Helton Made his debut for the Rockies on August 2nd, 1997 against the Pirates. He started the game in left field and wasted no time in getting his first Major League hit and RBI. He finished the game 2 for 4 with his first Major League home run. In limited duties in 1997 he finished the season with a .280 batting average with five home runs and 11 RBI. He did not get enough at bats to lose his rookie status so he was officially a rookie in 1998 and had a fantastic rookie campaign. Andres Galarraga moved on from the Rockies so Todd Helton began the year as the starting first baseman.
On the year he hit .315 with 37 doubles, 25 home runs, and 97 RBI. He finished second in the Rookie of the Year voting behind Cubs phenom Kerry Wood. There was no sophomore slump in 1999 for Helton as he hit .320 with 39 doubles, 35 home runs and 113 RBI. In 2000 Helton broke out in a big way which sparked a five year run that would be hard to put up in a video game. In 2000 he hit .372 with 59 doubles, 42 home runs, and 147 RBI. He led the league in hits, doubles, RBI, batting average, on base percentage, slugging percentage, OPS and total bases.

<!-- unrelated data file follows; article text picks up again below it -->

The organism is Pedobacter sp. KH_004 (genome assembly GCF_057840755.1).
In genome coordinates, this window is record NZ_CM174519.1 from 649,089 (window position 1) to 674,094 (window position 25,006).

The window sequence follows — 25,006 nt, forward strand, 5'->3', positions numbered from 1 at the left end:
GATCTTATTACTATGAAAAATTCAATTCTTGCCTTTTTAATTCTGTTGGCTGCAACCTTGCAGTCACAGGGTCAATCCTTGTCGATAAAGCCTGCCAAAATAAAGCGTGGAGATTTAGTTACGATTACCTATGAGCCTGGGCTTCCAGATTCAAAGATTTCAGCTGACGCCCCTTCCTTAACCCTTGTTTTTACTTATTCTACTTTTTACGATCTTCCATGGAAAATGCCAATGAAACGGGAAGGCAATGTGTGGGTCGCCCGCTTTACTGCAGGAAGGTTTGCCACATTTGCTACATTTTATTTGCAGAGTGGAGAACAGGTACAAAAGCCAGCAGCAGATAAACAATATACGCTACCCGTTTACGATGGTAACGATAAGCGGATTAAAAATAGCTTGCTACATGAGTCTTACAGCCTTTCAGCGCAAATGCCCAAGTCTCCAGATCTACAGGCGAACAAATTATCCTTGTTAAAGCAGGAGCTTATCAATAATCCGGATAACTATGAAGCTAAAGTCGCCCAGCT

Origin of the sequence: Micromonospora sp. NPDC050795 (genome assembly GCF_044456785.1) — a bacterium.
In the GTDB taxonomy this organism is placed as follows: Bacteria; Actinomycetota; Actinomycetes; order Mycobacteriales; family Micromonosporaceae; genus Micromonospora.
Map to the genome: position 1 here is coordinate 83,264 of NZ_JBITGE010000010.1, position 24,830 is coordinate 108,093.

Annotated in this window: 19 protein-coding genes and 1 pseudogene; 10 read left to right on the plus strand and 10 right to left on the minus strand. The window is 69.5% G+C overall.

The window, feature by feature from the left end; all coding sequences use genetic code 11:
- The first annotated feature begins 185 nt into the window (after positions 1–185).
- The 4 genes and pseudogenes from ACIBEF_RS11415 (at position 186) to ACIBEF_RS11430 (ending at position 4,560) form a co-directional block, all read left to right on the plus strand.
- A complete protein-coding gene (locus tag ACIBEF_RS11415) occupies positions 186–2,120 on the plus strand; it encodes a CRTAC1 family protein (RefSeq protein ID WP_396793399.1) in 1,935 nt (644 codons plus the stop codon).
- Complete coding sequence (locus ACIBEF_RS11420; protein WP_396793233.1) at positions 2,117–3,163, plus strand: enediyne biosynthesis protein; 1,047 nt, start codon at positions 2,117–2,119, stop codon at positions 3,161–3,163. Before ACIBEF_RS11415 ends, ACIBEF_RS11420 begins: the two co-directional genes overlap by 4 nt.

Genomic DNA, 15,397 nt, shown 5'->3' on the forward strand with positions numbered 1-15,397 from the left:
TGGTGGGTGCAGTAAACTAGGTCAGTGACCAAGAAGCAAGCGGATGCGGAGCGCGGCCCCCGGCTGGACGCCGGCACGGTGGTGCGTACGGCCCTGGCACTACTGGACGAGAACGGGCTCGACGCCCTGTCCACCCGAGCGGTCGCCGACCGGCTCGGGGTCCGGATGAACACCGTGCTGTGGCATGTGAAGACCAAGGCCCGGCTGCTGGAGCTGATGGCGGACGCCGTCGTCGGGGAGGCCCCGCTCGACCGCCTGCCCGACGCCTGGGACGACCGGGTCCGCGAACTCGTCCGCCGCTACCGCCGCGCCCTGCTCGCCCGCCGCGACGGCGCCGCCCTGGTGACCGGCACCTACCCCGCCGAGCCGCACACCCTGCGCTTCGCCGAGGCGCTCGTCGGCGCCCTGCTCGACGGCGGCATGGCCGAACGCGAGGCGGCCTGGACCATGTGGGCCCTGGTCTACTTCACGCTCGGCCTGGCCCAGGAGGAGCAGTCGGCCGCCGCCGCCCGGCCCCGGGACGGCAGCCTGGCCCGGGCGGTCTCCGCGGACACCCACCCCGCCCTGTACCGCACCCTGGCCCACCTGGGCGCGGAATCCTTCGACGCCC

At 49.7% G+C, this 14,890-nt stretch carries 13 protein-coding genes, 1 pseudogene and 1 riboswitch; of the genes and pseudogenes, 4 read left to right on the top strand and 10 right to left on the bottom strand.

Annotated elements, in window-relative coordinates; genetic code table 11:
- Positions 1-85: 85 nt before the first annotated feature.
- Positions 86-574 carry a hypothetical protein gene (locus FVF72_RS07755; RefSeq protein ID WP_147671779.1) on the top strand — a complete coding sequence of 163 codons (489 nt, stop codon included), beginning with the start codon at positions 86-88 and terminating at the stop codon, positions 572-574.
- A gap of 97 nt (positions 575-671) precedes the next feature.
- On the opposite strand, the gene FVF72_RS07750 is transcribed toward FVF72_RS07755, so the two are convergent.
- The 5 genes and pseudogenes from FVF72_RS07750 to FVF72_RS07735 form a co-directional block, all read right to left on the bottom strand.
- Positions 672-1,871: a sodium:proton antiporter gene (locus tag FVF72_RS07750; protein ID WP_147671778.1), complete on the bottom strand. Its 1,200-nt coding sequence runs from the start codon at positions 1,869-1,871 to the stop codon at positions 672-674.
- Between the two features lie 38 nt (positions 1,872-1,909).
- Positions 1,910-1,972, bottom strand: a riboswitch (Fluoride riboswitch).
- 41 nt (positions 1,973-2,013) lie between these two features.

Despite all of that, he was discredited for playing most of his games at altitude and finished 5th in MVP voting, behind players who had much less impressive offensive seasons. He was selected to his first of five straight All Star Games and earned his first of four straight Silver Slugger awards. He has struggled with injuries in the last five years of his career, but when all is said and done he will own just about every Rockies offensive record.